The “rope” driveshaft and rear mounted gearbox gave better weight distribution than anything else, actually and was nearly the same setup used by Porsche in the 924/944/968 models. Also predated Ferrari’s use of a transaxle by a few years . (But Lancia was the possible origin of this good idea over 10 years prior).
    I had a station wagon model that worked pretty good as a daily driver and first home buyer support vehicle back in about 1970-72. And was better in the snow than any pickup from Detroit.
    Seems like some California speed demon, (Mickey Thompson?) built a few with conventional live rear axles and 389’s as a serious 1963 GTO prototype.

    Like 1
    • BOP_GUY Member

      Yup, it was Mickey Thompson, and it was actually a 421!

      Like 1
      • chrlsful

        w/alu body up frnt – wuz it 200 made?

  13. BOP_GUY Member

    These are great cars, fun to drive and better power than you would expect. I have one a year older, and they are a blast. Go to any car show or cars & coffee, put the hood up, and you’ll have people passing by multiple GTO’s in a row to check out these really unique cars!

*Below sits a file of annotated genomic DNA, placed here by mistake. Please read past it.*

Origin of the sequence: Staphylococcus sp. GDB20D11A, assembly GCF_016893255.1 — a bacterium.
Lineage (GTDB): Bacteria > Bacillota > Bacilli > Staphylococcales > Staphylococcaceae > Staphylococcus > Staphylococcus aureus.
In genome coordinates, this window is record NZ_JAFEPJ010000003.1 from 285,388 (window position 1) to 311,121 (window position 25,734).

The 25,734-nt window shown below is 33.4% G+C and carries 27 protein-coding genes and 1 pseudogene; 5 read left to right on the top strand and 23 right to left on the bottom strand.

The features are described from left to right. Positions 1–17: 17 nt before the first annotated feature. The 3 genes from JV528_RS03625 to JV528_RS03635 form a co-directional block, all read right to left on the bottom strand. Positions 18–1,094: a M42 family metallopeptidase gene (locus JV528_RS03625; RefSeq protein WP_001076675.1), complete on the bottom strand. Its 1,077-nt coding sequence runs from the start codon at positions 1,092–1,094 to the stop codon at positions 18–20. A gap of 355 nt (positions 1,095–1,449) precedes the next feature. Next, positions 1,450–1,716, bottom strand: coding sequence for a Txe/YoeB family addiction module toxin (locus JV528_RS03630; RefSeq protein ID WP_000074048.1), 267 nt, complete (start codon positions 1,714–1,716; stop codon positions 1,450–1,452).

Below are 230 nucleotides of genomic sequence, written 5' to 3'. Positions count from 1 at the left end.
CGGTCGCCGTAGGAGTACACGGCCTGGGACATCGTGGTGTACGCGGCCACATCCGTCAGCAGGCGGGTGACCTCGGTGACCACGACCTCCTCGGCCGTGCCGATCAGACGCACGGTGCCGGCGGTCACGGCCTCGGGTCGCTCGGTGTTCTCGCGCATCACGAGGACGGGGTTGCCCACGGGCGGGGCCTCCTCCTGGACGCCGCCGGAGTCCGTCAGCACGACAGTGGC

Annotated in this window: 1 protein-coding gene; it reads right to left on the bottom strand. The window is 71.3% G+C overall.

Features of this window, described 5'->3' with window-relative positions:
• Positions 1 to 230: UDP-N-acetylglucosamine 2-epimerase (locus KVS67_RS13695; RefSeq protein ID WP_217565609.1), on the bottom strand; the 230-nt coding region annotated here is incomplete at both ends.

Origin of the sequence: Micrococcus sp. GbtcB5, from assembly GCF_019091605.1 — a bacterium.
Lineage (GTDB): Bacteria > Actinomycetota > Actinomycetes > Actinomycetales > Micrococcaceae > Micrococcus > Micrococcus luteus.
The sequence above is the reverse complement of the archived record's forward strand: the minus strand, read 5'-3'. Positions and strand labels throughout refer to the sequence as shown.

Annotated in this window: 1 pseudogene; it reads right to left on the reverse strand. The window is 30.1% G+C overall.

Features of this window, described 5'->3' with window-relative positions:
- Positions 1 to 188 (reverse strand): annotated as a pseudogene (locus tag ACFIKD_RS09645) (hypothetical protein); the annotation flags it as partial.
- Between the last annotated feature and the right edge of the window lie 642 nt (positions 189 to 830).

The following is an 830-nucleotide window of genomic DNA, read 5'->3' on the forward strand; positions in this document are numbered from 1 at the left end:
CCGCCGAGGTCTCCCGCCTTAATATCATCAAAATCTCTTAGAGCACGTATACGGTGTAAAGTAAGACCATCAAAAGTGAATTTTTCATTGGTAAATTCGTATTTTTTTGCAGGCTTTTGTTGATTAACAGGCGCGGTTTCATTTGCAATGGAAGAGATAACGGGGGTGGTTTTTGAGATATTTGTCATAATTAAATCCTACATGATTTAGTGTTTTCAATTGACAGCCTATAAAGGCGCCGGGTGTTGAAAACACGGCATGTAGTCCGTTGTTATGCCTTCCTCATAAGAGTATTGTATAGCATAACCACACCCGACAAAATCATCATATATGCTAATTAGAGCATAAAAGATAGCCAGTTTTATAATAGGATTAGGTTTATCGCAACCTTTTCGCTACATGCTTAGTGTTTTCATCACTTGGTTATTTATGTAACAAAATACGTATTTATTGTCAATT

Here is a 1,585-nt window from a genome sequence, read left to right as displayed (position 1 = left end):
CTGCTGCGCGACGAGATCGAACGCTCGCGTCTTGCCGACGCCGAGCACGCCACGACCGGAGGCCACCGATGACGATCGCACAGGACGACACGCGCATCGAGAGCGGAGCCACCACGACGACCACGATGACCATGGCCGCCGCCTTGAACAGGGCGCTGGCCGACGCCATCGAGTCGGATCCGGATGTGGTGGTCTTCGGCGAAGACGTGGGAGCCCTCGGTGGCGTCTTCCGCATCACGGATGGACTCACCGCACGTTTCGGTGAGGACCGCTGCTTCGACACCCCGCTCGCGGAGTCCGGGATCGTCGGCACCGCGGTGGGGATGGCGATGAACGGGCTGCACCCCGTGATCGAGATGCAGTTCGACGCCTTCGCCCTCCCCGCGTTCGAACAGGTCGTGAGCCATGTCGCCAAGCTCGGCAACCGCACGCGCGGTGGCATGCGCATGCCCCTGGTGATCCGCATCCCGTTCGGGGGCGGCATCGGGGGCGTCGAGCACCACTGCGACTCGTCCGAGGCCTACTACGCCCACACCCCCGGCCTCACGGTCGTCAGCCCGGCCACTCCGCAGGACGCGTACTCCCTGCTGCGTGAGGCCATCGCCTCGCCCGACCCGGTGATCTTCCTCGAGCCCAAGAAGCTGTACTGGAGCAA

Like 2
  14. BOP_GUY Member

    My 62 Pontiac LeMans Convertible

    Like 6
  15. Joe

    I had one of these around 1975. Maroon coupe, 4 cyl. (2 bbl.), dash shift automatic. It was a good reliable car. Always wanted one of the SOHC, 4 bbl., 4 speed coupes. They are quite scarce now.

    Like 1
  16. Johnmloghry Johnmloghry Member

    Nice car. It may not be a throw out bearing. T. O. Bearings make noise when there’s pressure on the clutch, if it’s noisy while driving w/o foot on clutch it’s probably the front bearing in the transmission.

    God bless America

    Like 1
  17. Tom

    I can’t get the link to work. I am interested in this car.

  18. TimM

    Looks like the buy of the week!! It’s really hard not to press that buy it now button once in a while!!

    Like 2